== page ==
November 23, 2018 Margot Livesey
Scottish-born writer Margot Livesey began reading at an early age and later went on to pen a book of short stories and eight novels, and most recently, a book on the craft of writing called The Hidden Machinery: Essays on Writing. In this 2018 presentation at the Kansas City Public Library, Livesey talks about her evolution as a reader and writer, and shares passages from her tenth book that gives insight into not only her writing life, but those of the authors of famous books from Gustave Flaubert's Madame Bovary to Virginia Woolf's To the Lighthouse. Shows with Margot Livesey from 2001, 2006, and 2011 are also available in our audio archives.
November 16, 2018 Ellen Bass
Growing up in a Philadelphia apartment above a liquor store, poet Ellen Bass thought her childhood was "the most mundane, pedestrian, unpoetic world you could possibly live in," but after many years and the death of her parents, she finds herself poetically inspired by that time, especially in her two recent books, Like a Beggar and The Human Line. In part one of this conversation, she also talks about being honored by the late U.S. Poet Laureate, Philip Levine in The New Yorker's debut podcast, and gives advice through poetry for when bad things happen. Part two of this conversation along with an anthology program featuring Ellen Bass are also available in our audio archives.
November 9, 2018 Tim O'Brien
Vietnam veteran and National Book Award-winning fiction writer Tim O'Brien discusses his experiences and reads from his now classic short story collection, The Things They Carried, as part of the NEA's Big Read. Originally released in 1990, the book follows a fictional platoon of American soldiers in Vietnam. In this 2017 presentation at the Kansas City Public Library, O'Brien reads from the story "Ambush" and details how he transformed events in his soldier life into his powerful fiction, as he explores how war affects soldiers and families. He also gives some tips as he shares his writing process. Listen to New Letters interviews from 1999 and 2004.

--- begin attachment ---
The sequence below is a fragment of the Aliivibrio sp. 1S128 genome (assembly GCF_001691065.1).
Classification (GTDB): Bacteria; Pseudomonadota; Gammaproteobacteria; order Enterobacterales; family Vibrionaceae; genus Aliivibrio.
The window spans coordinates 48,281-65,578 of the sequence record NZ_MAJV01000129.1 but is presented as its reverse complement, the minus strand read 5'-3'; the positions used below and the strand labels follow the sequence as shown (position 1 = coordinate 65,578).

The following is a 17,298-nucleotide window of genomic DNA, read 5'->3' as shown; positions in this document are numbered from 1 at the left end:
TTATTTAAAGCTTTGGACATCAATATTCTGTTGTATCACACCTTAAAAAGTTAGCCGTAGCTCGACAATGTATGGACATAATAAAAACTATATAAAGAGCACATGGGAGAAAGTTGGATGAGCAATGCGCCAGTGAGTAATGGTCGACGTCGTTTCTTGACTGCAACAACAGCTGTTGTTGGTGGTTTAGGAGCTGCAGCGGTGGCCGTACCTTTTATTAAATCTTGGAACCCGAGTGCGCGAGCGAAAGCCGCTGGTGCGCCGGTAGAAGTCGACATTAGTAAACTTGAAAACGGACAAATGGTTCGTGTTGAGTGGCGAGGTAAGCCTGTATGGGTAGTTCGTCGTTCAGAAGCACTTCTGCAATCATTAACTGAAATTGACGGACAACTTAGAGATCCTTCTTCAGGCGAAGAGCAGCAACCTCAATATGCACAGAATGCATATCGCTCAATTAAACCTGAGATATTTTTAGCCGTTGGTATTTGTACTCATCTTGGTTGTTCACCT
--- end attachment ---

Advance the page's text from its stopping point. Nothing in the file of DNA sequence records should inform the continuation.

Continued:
November 2, 2018 Bojan Louis
A member of the Navajo Nation, Bojan Louis is a poet, fiction writer, essayist and author of the 2018 American Book Award-winning poetry collection Currents, published by BkMk press. Louis, who worked for years as an electrician and now serves as poetry editor for RED INK: International Journal of Indigenous Literature, Arts, & Humanities, discusses how his previous career and the culture and environment of the Navajo people have influenced his writing and also talks about the three languages he's brought into his poetry--Dine, English and Spanish.
October 26, 2018 Stewart O'Nan